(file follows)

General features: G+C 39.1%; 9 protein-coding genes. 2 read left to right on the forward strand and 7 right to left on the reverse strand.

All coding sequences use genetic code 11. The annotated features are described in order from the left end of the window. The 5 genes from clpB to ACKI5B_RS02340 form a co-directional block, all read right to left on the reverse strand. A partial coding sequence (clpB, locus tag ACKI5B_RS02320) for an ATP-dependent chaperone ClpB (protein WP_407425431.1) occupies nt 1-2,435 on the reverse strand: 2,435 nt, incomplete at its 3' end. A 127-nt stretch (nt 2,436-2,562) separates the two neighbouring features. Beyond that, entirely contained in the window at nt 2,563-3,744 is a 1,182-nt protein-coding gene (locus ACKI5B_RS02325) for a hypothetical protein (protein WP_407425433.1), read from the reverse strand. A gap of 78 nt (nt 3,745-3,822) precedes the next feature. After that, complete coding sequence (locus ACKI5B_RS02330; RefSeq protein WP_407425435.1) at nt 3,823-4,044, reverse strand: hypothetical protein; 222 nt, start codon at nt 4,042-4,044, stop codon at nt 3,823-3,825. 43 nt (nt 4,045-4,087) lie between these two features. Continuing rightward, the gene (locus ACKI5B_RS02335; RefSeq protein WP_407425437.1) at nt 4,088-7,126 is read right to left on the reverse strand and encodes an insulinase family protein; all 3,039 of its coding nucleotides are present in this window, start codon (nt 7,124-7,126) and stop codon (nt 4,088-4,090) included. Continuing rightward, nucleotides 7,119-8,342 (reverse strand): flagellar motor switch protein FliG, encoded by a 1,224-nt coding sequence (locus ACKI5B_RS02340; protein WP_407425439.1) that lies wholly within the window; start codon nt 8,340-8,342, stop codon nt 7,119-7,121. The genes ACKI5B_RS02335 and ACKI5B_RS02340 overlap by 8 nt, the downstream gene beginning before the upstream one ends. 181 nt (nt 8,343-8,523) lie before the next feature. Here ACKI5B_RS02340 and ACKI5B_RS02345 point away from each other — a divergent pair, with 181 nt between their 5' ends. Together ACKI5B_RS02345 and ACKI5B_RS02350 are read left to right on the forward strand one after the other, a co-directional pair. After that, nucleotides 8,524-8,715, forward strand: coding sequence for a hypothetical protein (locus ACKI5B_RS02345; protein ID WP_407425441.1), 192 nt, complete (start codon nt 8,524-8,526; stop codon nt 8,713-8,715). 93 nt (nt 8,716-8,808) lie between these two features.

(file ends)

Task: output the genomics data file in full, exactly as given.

General features: G+C 39.1%; 9 protein-coding genes. 2 read left to right on the forward strand and 7 right to left on the reverse strand.

All coding sequences use genetic code 11. The annotated features are described in order from the left end of the window. The 5 genes from clpB to ACKI5B_RS02340 form a co-directional block, all read right to left on the reverse strand. A partial coding sequence (clpB, locus tag ACKI5B_RS02320) for an ATP-dependent chaperone ClpB (protein WP_407425431.1) occupies nt 1-2,435 on the reverse strand: 2,435 nt, incomplete at its 3' end. A 127-nt stretch (nt 2,436-2,562) separates the two neighbouring features. Beyond that, entirely contained in the window at nt 2,563-3,744 is a 1,182-nt protein-coding gene (locus ACKI5B_RS02325) for a hypothetical protein (protein WP_407425433.1), read from the reverse strand. A gap of 78 nt (nt 3,745-3,822) precedes the next feature. After that, complete coding sequence (locus ACKI5B_RS02330; RefSeq protein WP_407425435.1) at nt 3,823-4,044, reverse strand: hypothetical protein; 222 nt, start codon at nt 4,042-4,044, stop codon at nt 3,823-3,825. 43 nt (nt 4,045-4,087) lie between these two features. Continuing rightward, the gene (locus ACKI5B_RS02335; RefSeq protein WP_407425437.1) at nt 4,088-7,126 is read right to left on the reverse strand and encodes an insulinase family protein; all 3,039 of its coding nucleotides are present in this window, start codon (nt 7,124-7,126) and stop codon (nt 4,088-4,090) included. Continuing rightward, nucleotides 7,119-8,342 (reverse strand): flagellar motor switch protein FliG, encoded by a 1,224-nt coding sequence (locus ACKI5B_RS02340; protein WP_407425439.1) that lies wholly within the window; start codon nt 8,340-8,342, stop codon nt 7,119-7,121. The genes ACKI5B_RS02335 and ACKI5B_RS02340 overlap by 8 nt, the downstream gene beginning before the upstream one ends. 181 nt (nt 8,343-8,523) lie before the next feature. Here ACKI5B_RS02340 and ACKI5B_RS02345 point away from each other — a divergent pair, with 181 nt between their 5' ends. Together ACKI5B_RS02345 and ACKI5B_RS02350 are read left to right on the forward strand one after the other, a co-directional pair. After that, nucleotides 8,524-8,715, forward strand: coding sequence for a hypothetical protein (locus ACKI5B_RS02345; protein ID WP_407425441.1), 192 nt, complete (start codon nt 8,524-8,526; stop codon nt 8,713-8,715). 93 nt (nt 8,716-8,808) lie between these two features.